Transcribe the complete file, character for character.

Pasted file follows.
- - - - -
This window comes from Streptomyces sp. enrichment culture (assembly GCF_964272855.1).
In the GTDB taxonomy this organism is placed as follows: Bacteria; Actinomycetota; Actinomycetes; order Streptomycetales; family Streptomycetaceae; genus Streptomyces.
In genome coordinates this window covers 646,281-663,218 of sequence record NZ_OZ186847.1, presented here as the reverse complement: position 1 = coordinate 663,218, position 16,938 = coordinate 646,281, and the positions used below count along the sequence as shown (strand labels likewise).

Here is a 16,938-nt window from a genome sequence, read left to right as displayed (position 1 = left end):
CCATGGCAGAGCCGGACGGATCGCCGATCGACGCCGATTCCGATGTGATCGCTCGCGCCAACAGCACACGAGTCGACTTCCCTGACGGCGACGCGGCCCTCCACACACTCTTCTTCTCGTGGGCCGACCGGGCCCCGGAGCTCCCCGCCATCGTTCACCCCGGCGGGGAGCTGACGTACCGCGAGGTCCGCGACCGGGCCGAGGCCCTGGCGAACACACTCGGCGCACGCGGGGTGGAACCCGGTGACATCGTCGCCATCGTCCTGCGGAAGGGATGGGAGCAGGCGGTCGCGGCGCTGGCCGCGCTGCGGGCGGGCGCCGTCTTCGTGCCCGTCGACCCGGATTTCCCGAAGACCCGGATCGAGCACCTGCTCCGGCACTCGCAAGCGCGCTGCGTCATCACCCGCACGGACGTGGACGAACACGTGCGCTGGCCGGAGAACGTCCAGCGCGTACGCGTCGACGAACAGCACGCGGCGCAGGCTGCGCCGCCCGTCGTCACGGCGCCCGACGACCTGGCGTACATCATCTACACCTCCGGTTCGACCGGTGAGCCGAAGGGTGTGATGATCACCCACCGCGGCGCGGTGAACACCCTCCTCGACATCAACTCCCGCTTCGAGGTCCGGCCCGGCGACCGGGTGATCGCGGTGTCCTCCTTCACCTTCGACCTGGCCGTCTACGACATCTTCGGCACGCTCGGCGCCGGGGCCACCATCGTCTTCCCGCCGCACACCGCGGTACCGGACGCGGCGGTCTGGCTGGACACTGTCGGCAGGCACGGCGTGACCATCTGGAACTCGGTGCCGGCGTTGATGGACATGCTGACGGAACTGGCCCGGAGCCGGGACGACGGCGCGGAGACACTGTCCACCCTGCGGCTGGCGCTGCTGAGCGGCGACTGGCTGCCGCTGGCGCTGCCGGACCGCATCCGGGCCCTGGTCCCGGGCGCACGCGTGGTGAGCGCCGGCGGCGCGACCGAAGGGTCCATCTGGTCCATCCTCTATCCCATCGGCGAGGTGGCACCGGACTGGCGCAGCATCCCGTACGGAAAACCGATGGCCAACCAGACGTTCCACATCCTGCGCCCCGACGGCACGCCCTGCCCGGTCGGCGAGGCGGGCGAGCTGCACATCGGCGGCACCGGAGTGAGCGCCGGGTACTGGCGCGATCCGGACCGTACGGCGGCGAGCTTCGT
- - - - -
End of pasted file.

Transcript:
This window comes from Streptomyces sp. enrichment culture (assembly GCF_964272855.1).
In the GTDB taxonomy this organism is placed as follows: Bacteria; Actinomycetota; Actinomycetes; order Streptomycetales; family Streptomycetaceae; genus Streptomyces.
In genome coordinates this window covers 646,281-663,218 of sequence record NZ_OZ186847.1, presented here as the reverse complement: position 1 = coordinate 663,218, position 16,938 = coordinate 646,281, and the positions used below count along the sequence as shown (strand labels likewise).

Here is a 16,938-nt window from a genome sequence, read left to right as displayed (position 1 = left end):
CCATGGCAGAGCCGGACGGATCGCCGATCGACGCCGATTCCGATGTGATCGCTCGCGCCAACAGCACACGAGTCGACTTCCCTGACGGCGACGCGGCCCTCCACACACTCTTCTTCTCGTGGGCCGACCGGGCCCCGGAGCTCCCCGCCATCGTTCACCCCGGCGGGGAGCTGACGTACCGCGAGGTCCGCGACCGGGCCGAGGCCCTGGCGAACACACTCGGCGCACGCGGGGTGGAACCCGGTGACATCGTCGCCATCGTCCTGCGGAAGGGATGGGAGCAGGCGGTCGCGGCGCTGGCCGCGCTGCGGGCGGGCGCCGTCTTCGTGCCCGTCGACCCGGATTTCCCGAAGACCCGGATCGAGCACCTGCTCCGGCACTCGCAAGCGCGCTGCGTCATCACCCGCACGGACGTGGACGAACACGTGCGCTGGCCGGAGAACGTCCAGCGCGTACGCGTCGACGAACAGCACGCGGCGCAGGCTGCGCCGCCCGTCGTCACGGCGCCCGACGACCTGGCGTACATCATCTACACCTCCGGTTCGACCGGTGAGCCGAAGGGTGTGATGATCACCCACCGCGGCGCGGTGAACACCCTCCTCGACATCAACTCCCGCTTCGAGGTCCGGCCCGGCGACCGGGTGATCGCGGTGTCCTCCTTCACCTTCGACCTGGCCGTCTACGACATCTTCGGCACGCTCGGCGCCGGGGCCACCATCGTCTTCCCGCCGCACACCGCGGTACCGGACGCGGCGGTCTGGCTGGACACTGTCGGCAGGCACGGCGTGACCATCTGGAACTCGGTGCCGGCGTTGATGGACATGCTGACGGAACTGGCCCGGAGCCGGGACGACGGCGCGGAGACACTGTCCACCCTGCGGCTGGCGCTGCTGAGCGGCGACTGGCTGCCGCTGGCGCTGCCGGACCGCATCCGGGCCCTGGTCCCGGGCGCACGCGTGGTGAGCGCCGGCGGCGCGACCGAAGGGTCCATCTGGTCCATCCTCTATCCCATCGGCGAGGTGGCACCGGACTGGCGCAGCATCCCGTACGGAAAACCGATGGCCAACCAGACGTTCCACATCCTGCGCCCCGACGGCACGCCCTGCCCGGTCGGCGAGGCGGGCGAGCTGCACATCGGCGGCACCGGAGTGAGCGCCGGGTACTGGCGCGATCCGGACCGTACGGCGGCGAGCTTCGT